Income Tax e-Filing for FY 2018-19 – Report Income from Other Sources in ITR-1

Income tax e-filing of Income from other sources


Income tax e-filing of Income from other sources is vital. This may be tax free and include investments, selling of property etc. Learn how to declare such income in ITR-1

For the latest income tax rules on new tax regime, visit New Income Tax Regime 2020 and Its Effect on Payroll Processing
Indian Income Tax Department has extended the date of income tax e-filing from July 31st to August 31st. This post has useful information that would help you file ITR-1 and report taxes and investments accurately under “Income from Other Sources” section.

Income Tax Return e-Filing FY 18-19

Income tax refers to indirect and direct taxes. The tax that is deducted directly from one’s personal salary (tax deducted at source by an employer, TDS) is said to be Direct Tax and the tax that is indirectly paid to the government (for example service tax at a restaurant, custom duty, entertainment tax, etc.) is said to be Indirect Tax.

According to Indian Income Tax Department, there are 5 types of income heads that should be carefully filed in the income tax return (ITR): Salary, Capital Gains, House Property, Business/ Professional and Income from Other Sources. Income which is not covered in any of the other heads of income is called Income from other sources.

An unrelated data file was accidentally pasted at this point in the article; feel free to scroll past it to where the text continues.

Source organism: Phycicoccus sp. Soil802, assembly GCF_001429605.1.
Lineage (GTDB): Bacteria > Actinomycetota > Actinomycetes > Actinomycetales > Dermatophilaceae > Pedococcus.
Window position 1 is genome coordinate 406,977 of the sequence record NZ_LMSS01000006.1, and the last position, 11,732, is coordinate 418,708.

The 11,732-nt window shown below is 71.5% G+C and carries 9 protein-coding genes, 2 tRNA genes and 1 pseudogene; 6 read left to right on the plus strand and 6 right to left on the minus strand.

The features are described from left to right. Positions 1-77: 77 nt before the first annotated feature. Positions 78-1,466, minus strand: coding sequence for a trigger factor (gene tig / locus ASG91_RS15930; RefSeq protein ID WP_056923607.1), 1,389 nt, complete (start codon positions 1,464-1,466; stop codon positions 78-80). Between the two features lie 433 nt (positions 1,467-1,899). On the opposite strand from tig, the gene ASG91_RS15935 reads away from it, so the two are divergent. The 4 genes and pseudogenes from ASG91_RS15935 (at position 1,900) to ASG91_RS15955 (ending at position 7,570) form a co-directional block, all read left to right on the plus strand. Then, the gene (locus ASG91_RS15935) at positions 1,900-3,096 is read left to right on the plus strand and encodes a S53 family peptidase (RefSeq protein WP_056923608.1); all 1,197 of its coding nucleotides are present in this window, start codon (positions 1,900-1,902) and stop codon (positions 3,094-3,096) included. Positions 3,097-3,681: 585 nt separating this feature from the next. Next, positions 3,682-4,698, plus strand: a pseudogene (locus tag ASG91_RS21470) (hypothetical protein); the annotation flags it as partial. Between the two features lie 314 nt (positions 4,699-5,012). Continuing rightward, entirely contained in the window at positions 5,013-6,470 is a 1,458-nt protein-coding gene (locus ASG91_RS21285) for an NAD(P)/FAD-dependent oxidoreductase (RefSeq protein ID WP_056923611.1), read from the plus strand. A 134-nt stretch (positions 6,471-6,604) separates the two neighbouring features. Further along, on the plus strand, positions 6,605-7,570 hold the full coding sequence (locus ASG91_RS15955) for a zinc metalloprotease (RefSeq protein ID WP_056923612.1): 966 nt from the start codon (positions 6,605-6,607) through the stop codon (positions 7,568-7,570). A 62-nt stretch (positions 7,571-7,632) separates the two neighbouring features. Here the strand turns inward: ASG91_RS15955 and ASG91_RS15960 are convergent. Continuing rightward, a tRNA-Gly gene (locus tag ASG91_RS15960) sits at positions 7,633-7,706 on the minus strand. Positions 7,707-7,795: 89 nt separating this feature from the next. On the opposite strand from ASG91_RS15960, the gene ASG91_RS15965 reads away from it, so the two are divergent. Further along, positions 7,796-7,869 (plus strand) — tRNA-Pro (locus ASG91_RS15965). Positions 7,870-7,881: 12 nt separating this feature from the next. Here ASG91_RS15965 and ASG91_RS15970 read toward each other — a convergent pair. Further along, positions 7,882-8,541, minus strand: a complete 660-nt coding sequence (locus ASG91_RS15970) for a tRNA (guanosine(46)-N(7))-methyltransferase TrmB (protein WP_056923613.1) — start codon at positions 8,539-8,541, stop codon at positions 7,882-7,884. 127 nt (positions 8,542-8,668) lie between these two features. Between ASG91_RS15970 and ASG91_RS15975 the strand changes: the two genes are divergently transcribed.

Income under this head is not taxable, yet it is important to declare it in ITR e-filing
For e-filing of FY 2018-19, tax experts even suggest declaring interest from PPF and bonds at the time of maturity under schedule EI (Exempt Income).

Report Income from Other Resources in ITR-1

This year’s filing details under “Income from Other Sources” is different from that of last year. If you don’t include income from other sources in the ITR, the income tax department may consider it a case of tax evasion. The department can even send a notice to the defaulter seeking explanation for not mentioning income from other sources in their tax return.

In the ITR form, 5 types of income received by an individual are considered as Income from Other Sources. These options are:

  1. Interest from Savings Account
  2. Interest from Deposit (Bank/Post office/Co-operative society)
  3. Interest from Income Tax Refund
  4. Family Pension
  5. Any other

Interest from Savings Account

Banks do not deduct TDS on Interest generated on savings account, but information of interest collected in savings account and post office deposits must be declared in the tax return filing. Enter the total amount of interest received by you from all your bank and post office deposit accounts. Interest from Recurring Deposit (RD) and Fixed Deposits (FD) is taxable, and these can be identified from the savings account interest entries in your passbook.

Interest from Deposit (Bank/Post office/Co-operative society)

An individual’s investment in FD, RD or any scheme like Post Office Time Deposit (POTD) and Senior Citizen Savings Account (SCSS) needs to be declared in ITR-1. Mention the total interest received from various deposits in FY 2018-19.

Interest from Income Tax Refund

As per the Income Tax Act, the tax refund received by an individual is not taxable. However, the interest received on tax refund becomes taxable. The interest on income tax refund is paid by the department if the refund amount is more than 10 percent of the tax paid. The interest amount can be verified in Form 26AS as it shows tax refund and interest on it separately.